Provide a clear and unambiguous identification of the item or product to enable searching by SCIP database users. It must be possible to distinguish it from other items in the database and to assign it unambiguously. To do this, you should specify an exact article category and enter a brand name or the model as a supplement to the name of the product under the heading "Other Names". In addition, you have the option of entering article numbers, e.g. EAN and catalogue number under "Other article identifiers" as a supplement to the primary article description.
Furthermore, it can be helpful to enter further specific characteristics and properties, as well as to add a photo of the product in the SCIP database.
However, it is always important to make sure that the information is entered in the correct field. This way it can always be found easily.
7. Provide sufficient information for safe use
Ensure that you provide sufficient information for safe use throughout the life cycle of the products. Particularly relevant is the information required for safe waste management.
This includes the ability to accurately identify the substances that are on the candidate list, their concentration range and the exact location in the article.
8. Only products and objects must be reported
SCIP declarations are only required for products and objects. Substances and mixtures are not included in the scope. In unclear cases, the assessment must be made according to Chapter 2 and Annexes 3 and 4 of the Guidance on Requirements for Substances in Articles and using examples in the Q&As published on the ECHA website (e.g. Q&A 1292).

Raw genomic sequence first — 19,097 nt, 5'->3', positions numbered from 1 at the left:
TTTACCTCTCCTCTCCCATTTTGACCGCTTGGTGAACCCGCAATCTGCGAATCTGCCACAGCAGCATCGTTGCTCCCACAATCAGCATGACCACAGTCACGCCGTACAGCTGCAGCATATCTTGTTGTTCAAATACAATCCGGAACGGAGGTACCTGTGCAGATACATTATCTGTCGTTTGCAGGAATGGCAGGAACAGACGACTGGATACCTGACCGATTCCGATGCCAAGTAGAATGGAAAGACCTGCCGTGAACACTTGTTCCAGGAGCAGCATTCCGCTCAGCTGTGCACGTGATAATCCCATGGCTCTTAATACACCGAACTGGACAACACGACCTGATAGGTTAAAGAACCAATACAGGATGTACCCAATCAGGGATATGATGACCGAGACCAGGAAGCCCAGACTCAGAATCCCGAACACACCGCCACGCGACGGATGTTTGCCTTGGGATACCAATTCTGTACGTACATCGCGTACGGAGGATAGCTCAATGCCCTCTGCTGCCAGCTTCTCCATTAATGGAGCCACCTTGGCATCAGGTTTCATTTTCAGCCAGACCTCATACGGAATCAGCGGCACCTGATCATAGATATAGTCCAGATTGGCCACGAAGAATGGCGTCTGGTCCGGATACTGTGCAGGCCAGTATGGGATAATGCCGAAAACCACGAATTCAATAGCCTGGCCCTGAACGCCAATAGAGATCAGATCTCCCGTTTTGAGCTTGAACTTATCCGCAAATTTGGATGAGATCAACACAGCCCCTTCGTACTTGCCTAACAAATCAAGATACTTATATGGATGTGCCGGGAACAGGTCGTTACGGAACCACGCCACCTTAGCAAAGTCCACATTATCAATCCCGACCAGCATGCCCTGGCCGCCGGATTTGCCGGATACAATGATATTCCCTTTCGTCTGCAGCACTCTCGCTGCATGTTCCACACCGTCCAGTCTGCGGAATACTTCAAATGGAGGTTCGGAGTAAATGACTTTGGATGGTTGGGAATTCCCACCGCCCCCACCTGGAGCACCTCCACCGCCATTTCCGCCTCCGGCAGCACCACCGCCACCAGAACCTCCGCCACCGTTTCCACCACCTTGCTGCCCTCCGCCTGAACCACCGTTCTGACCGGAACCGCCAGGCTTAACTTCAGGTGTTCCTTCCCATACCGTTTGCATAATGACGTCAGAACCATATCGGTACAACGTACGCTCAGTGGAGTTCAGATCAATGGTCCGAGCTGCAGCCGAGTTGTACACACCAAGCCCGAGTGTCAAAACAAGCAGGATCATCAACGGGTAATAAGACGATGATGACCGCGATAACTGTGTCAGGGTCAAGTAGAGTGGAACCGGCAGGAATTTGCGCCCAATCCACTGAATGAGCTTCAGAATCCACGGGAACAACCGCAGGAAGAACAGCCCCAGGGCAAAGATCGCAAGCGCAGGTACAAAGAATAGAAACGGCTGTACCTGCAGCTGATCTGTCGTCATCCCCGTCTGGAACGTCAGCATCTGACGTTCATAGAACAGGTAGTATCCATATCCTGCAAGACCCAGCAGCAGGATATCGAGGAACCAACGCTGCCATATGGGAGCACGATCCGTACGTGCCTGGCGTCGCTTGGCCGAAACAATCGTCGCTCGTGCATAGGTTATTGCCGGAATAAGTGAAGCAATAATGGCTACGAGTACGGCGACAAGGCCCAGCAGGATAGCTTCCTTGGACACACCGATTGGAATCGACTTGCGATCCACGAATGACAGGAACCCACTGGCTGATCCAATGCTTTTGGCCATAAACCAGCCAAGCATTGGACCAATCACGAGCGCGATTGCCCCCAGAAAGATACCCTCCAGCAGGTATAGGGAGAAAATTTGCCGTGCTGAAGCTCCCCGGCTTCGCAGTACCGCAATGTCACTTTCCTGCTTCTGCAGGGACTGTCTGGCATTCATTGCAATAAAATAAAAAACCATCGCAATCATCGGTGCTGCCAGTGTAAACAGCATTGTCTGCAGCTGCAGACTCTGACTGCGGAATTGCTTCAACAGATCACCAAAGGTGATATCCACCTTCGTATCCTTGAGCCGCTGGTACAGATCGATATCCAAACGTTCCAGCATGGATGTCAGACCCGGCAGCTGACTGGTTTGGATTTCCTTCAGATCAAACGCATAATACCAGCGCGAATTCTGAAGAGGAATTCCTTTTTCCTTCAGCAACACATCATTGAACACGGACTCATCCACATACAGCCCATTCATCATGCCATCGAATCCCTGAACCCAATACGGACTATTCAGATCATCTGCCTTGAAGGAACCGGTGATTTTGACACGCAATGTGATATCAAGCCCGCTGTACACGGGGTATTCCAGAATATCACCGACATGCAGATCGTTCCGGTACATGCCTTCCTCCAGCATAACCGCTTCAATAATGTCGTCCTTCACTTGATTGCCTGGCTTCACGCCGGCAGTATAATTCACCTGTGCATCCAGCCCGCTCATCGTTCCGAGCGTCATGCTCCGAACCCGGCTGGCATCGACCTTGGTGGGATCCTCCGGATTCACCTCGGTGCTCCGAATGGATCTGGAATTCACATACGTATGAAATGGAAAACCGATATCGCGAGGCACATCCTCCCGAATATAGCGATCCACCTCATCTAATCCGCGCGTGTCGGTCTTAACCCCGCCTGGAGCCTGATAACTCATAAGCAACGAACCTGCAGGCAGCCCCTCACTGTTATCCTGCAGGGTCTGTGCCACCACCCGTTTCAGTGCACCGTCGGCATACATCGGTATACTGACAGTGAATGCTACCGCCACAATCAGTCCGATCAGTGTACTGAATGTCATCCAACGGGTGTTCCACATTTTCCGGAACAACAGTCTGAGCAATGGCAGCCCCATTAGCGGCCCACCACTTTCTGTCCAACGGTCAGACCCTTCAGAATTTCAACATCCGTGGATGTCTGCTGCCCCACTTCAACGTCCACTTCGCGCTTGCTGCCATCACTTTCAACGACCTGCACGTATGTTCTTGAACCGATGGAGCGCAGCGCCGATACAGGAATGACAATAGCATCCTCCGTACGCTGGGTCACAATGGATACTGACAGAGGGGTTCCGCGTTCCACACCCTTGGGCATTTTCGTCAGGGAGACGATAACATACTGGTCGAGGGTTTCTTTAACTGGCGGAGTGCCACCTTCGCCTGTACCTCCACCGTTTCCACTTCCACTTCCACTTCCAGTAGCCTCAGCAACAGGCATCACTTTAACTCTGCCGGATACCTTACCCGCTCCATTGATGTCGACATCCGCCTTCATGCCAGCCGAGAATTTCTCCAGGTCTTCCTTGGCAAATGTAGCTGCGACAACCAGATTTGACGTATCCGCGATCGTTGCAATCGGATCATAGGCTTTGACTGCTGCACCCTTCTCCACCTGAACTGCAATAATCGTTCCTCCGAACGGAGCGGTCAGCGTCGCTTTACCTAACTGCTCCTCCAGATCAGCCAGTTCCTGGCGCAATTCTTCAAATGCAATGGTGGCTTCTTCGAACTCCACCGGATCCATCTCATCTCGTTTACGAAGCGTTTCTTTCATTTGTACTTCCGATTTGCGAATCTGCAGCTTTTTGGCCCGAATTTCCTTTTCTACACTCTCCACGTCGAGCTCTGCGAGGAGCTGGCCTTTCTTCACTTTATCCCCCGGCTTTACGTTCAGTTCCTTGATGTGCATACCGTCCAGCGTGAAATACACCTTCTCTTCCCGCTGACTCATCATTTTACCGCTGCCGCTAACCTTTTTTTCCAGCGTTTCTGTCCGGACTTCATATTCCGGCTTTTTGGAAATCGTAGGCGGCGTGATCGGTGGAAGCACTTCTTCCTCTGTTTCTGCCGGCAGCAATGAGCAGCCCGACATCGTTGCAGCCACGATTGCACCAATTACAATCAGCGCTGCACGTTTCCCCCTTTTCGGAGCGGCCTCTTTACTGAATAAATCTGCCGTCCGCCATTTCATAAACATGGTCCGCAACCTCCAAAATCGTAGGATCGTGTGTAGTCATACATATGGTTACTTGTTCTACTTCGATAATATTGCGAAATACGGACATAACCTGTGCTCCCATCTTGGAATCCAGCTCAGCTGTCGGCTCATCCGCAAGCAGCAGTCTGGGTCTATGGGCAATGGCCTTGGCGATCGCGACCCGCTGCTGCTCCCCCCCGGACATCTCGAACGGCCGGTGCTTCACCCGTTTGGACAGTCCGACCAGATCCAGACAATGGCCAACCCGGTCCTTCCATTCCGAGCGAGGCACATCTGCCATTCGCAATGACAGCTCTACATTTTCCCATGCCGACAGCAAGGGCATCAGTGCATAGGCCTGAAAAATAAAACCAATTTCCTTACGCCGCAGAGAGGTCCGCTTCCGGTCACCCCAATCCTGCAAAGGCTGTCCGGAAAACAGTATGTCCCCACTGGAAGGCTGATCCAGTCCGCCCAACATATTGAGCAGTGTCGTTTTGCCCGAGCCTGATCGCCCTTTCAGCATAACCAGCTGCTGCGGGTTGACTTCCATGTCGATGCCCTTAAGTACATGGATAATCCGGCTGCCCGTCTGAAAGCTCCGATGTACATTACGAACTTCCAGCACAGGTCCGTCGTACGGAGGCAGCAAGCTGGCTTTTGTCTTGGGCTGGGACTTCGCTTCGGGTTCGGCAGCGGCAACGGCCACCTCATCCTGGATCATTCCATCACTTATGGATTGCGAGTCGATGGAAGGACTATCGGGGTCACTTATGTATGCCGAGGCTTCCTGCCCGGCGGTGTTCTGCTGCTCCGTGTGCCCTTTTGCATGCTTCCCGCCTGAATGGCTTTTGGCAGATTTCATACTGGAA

Manufacturers, producers, distributors and importers are responsible for deciding whether the product is an article.
Notifications need only be submitted for articles and complex objects containing substances on the candidate list.
9. Use simple and clear hierarchies
In hierarchies it is important not to become too complex. A small number of levels in complex objects, which is necessary for the identification and localisation of articles containing substances from the SVHC candidate list, is sufficient. If too many levels are used, unnecessary information complicates the search for substances from the candidate list.
10. Check the dossiers before transmission
Have your dossiers checked with the "validation assistant" in IUCLID before sending the notification. You can also use the plausibility check in the ECHA portal. ECHA is not authorised to delete incorrect notifications, so it is necessary to check the quality of the data before submitting the notification.
Keep in mind that the publicly available information from the database is potentially viewable by users of the database, such as consumers, waste managers, non-governmental organisations and public authorities. Incomplete information does not help to fulfil the objectives of the SCIP database.
Consistently following these ten tips will not save you the effort of entering the SCIP database, but it will help to make the effort more efficient. In this way, you optimise your time investment and avoid mistakes that require time-consuming reworking.